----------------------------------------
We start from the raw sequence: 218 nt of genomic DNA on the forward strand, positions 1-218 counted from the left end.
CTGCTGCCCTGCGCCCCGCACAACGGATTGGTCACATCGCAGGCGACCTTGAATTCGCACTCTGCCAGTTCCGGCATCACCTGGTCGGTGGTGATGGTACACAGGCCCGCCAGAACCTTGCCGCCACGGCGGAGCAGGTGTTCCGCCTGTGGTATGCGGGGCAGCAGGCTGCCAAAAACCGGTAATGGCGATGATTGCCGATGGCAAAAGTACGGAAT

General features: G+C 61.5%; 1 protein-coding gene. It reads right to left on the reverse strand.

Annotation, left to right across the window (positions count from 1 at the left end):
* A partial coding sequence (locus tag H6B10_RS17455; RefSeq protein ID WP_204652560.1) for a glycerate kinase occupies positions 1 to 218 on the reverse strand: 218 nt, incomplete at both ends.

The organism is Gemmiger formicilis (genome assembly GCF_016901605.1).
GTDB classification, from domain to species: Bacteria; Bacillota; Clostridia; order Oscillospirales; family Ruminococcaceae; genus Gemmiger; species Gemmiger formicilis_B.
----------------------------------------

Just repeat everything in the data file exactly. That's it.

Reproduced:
We start from the raw sequence: 218 nt of genomic DNA on the forward strand, positions 1-218 counted from the left end.
CTGCTGCCCTGCGCCCCGCACAACGGATTGGTCACATCGCAGGCGACCTTGAATTCGCACTCTGCCAGTTCCGGCATCACCTGGTCGGTGGTGATGGTACACAGGCCCGCCAGAACCTTGCCGCCACGGCGGAGCAGGTGTTCCGCCTGTGGTATGCGGGGCAGCAGGCTGCCAAAAACCGGTAATGGCGATGATTGCCGATGGCAAAAGTACGGAAT

General features: G+C 61.5%; 1 protein-coding gene. It reads right to left on the reverse strand.

Annotation, left to right across the window (positions count from 1 at the left end):
* A partial coding sequence (locus tag H6B10_RS17455; RefSeq protein ID WP_204652560.1) for a glycerate kinase occupies positions 1 to 218 on the reverse strand: 218 nt, incomplete at both ends.

The organism is Gemmiger formicilis (genome assembly GCF_016901605.1).
GTDB classification, from domain to species: Bacteria; Bacillota; Clostridia; order Oscillospirales; family Ruminococcaceae; genus Gemmiger; species Gemmiger formicilis_B.